Tim Daly, Sibling Bonds and the Stage
Posted November 16, 2018 12:14 a.m. EST
NEW YORK — In 1979, Tim Daly was playing a Russian soldier outfitted with an imposing black wool hat in Shaw’s “Arms and the Man” in Palm Beach, Florida, when his older sister Tyne, who was performing nearby at the Burt Reynolds Dinner Theater, dropped by on closing night.
“Listen, you’ve got to steal that hat — it’s fantastic,” Tyne said backstage afterward. Not happening, Tim replied.
This back-and-forth went on for a while, with Tyne insisting that it was an actor’s obligation to steal a coveted costume piece, and Tim resisting. Finally, after an expletive-punctuated protestation from Tim, his sister relented. Or so it seemed.
Eight years later, while Tim was celebrating his Broadway debut in Tina Howe’s “Coastal Disturbances” at Sardi’s, a box from Tyne appeared.
“She stole the hat and saved it for the appropriate moment and gave it back to me,” Tim said.
That story doesn’t make it into the Primary Stages production of “Downstairs,” which Theresa Rebeck wrote for the Dalys, who star as tormented siblings in their first theatrical appearance together in New York. (The play had its world premiere in 2017 at the Dorset Theater Festival in Vermont.)
But its essence — the support, the sparring, the resolute love — permeates Rebeck’s comically troubling tale about Teddy, on hiatus from a job where he thinks he’s being poisoned, and Irene, the sister whose basement he moves into while her husband, Gerry (John Procaccino), menaces them from above.
These days, when he’s not onstage in “Downstairs,” Tim, 62, is shooting his fifth season as the sensitively dashing Henry McCord, a presidential ethics adviser and the husband of Secretary of State Elizabeth McCord (played by his real-life partner, Téa Leoni) in CBS’ “Madam Secretary.” In an interview at an Upper West Side Starbucks not far from his apartment, he spoke about familial bonds, the actor’s life and the proverbial stone he’s long been pushing uphill.
Here are edited excerpts from the conversation.
Q: So how did Theresa Rebeck come to write you a play?
A: We did “The Scene” at Dorset [in 2013] and had a really happy time, and Theresa said, “What are we going to do next?” And I said, “Why don’t you write a play for my sister Tyne and me?” And she said, “Don’t say that unless you mean it.” And I said, “I mean it,” thinking that there’s no freakin’ way. And about a year later she handed me this stack of pages and said, “Here it is.”
Q: Had you and Tyne sat down with Theresa and poured out your souls?
A: No, but Theresa is very crafty. She’d heard stories from me because I worked with her first and probably opened my big mouth. And I’m sure those things played on her imagination. You know, my sisters are 8, 10 and 13 years older than me, and their mythology is that I was the little prince. And my mythology is that I was like a lab rat, and they would experiment on me and shove me out into the world in all kinds of compromising situations, thinking it was really adorable. And I was just a hapless little boy who didn’t know what the hell was going on. But we clung together because we had a common enemy: our parents. Let’s just say that they were unafraid to include their children in their drama, which was significant.
Q: And sometimes unintentional, as in the death of your father, James.
A: He was to begin rehearsals for a summer-stock tour of “Equus” that I was in with him. He died early in the morning on the first day. I certainly believe there’s a randomness to the universe. But here my father was, about to do a play with his son, and he dies on that very day. What does that mean?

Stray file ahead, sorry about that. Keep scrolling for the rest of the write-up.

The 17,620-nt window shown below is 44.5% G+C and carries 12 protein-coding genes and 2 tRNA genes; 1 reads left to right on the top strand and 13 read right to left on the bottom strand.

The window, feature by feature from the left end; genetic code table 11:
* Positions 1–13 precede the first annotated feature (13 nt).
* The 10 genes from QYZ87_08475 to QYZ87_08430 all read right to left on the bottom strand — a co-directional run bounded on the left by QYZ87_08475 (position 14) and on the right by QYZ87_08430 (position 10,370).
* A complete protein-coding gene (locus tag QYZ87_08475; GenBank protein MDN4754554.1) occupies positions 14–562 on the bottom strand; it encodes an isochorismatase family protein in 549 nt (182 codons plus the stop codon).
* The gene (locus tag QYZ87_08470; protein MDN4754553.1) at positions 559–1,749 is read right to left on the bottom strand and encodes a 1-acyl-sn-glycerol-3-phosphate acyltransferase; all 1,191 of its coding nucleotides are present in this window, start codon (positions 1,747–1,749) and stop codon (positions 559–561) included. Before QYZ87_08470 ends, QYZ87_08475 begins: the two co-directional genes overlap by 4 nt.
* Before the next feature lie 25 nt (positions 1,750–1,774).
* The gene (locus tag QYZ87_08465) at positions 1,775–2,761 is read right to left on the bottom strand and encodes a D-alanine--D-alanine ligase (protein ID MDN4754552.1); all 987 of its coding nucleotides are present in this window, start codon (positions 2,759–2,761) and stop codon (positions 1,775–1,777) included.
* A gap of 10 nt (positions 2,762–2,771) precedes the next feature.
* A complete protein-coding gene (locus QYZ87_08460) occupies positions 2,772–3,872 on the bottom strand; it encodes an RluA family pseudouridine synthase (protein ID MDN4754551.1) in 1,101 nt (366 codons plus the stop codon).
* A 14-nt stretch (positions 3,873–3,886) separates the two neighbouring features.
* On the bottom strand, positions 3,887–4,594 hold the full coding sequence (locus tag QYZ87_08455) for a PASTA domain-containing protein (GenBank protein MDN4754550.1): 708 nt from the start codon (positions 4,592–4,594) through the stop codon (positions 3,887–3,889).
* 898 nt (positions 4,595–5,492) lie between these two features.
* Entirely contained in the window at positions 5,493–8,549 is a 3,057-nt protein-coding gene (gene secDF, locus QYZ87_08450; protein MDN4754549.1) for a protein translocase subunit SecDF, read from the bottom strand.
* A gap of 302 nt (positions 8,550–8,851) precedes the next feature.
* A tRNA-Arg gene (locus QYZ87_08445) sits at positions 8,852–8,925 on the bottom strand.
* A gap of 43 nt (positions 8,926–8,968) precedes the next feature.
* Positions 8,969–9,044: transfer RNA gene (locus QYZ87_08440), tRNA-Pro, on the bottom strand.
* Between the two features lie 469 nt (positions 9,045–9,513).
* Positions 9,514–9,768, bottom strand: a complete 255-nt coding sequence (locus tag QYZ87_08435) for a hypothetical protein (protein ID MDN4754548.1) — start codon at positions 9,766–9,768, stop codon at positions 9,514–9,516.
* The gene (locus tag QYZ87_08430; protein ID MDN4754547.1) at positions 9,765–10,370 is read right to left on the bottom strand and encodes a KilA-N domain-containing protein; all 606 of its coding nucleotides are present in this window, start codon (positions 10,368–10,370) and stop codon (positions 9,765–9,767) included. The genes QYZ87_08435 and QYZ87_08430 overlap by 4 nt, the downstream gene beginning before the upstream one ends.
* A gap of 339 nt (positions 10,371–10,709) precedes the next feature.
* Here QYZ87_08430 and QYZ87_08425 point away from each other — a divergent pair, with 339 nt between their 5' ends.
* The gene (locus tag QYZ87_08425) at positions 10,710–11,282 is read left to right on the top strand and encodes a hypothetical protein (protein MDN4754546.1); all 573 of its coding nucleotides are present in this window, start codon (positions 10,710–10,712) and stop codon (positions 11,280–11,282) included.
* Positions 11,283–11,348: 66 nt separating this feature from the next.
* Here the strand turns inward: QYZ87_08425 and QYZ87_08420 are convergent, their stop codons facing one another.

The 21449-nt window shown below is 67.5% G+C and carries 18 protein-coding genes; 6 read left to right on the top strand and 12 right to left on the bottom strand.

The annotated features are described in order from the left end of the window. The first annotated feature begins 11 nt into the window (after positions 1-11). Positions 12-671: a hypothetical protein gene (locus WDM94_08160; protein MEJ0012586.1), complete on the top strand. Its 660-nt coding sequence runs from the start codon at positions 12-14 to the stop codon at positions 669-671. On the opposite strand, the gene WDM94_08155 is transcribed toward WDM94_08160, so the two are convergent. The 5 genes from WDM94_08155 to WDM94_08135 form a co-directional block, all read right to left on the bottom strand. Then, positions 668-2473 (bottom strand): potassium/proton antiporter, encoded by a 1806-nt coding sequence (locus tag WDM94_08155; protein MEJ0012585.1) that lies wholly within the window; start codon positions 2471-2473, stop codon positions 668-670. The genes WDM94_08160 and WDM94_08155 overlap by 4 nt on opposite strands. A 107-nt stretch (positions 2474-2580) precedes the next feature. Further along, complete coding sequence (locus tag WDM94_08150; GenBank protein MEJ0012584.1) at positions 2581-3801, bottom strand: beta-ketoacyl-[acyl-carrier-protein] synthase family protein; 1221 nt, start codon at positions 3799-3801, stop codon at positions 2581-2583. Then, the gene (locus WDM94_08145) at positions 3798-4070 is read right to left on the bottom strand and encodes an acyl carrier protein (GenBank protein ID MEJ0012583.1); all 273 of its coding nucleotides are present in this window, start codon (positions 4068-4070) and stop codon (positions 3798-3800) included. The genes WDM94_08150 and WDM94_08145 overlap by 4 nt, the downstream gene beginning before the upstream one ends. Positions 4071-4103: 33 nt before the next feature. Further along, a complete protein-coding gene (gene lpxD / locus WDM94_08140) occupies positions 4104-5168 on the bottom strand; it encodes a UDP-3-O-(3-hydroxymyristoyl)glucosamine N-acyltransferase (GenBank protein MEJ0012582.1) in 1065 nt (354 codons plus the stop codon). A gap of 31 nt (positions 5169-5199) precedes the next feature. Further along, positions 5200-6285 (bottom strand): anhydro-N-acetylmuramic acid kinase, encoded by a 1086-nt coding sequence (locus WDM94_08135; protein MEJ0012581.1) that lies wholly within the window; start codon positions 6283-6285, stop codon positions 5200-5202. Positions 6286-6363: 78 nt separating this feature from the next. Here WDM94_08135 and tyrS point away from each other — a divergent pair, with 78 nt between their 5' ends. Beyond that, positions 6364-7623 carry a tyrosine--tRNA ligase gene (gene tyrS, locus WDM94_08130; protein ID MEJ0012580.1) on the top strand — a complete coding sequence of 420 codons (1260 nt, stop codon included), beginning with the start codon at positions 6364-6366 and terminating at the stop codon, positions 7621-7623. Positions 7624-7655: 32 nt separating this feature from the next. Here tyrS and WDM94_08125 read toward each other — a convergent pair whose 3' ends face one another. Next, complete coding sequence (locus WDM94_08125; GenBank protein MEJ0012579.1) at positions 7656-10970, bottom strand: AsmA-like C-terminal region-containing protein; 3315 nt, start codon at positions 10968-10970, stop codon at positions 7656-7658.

Q: Was following in your parents’ footsteps inevitable?
A: I’ve often said that I sometimes consider it like a congenital disease. But unlike Tyne, I was not all that impressed by actors. To me, actors were drunken grown-ups who were preventing me from having dinner.
But I loved, from the time I was little, watching my dad do theater. It was the most magic, secret, exciting place to be. And I loved the idea that you were engaging these people with this trick, and that if you were good at it they would laugh or weep while you were telling them a story. And of course there were really cute apprentice girls who would put me on their lap, and that had a profound effect on me in some deep way.
Q: You’ve been juggling “Downstairs” with “Madam Secretary.” How does that series manage to stay so politically topical?
A: It seems like there’s a crystal ball in the writers’ office in Los Angeles, because we film these shows months before they air. Clearly they’re using their imaginations to game out scenarios that very often come true. There’s an underlying theme in this year’s episodes, which is the dangers of nationalism and the differences between nationalism and patriotism. A lot of people think that’s just semantics, but it’s not. We’re trying to educate people about why one is fantastic and the other is dangerous.
Q: You’ve also been the president of the Creative Coalition for a decade, advocating for public support of the arts. How’s that going?
A: There are people that think that I coined the acronym STEAM, as opposed to STEM [science, technology, engineering and math], because I frankly thought, Where are the arts? Without the arts, which put things into a human context, all that other stuff is meaningless. So I yelled and yelled and yelled about that every time I went to Washington and now the narrative of the national education policy is STEAM. We just have to see if it gets implemented.
You know, I’ve been pushing the same rock up the same hill for 10 years. I need to term-limit myself out. Drain the swamp. [Laughs] But one of the things I now know about politics is that you’re never done, right? So someone’s got to do it. [Pauses] I’ll do it.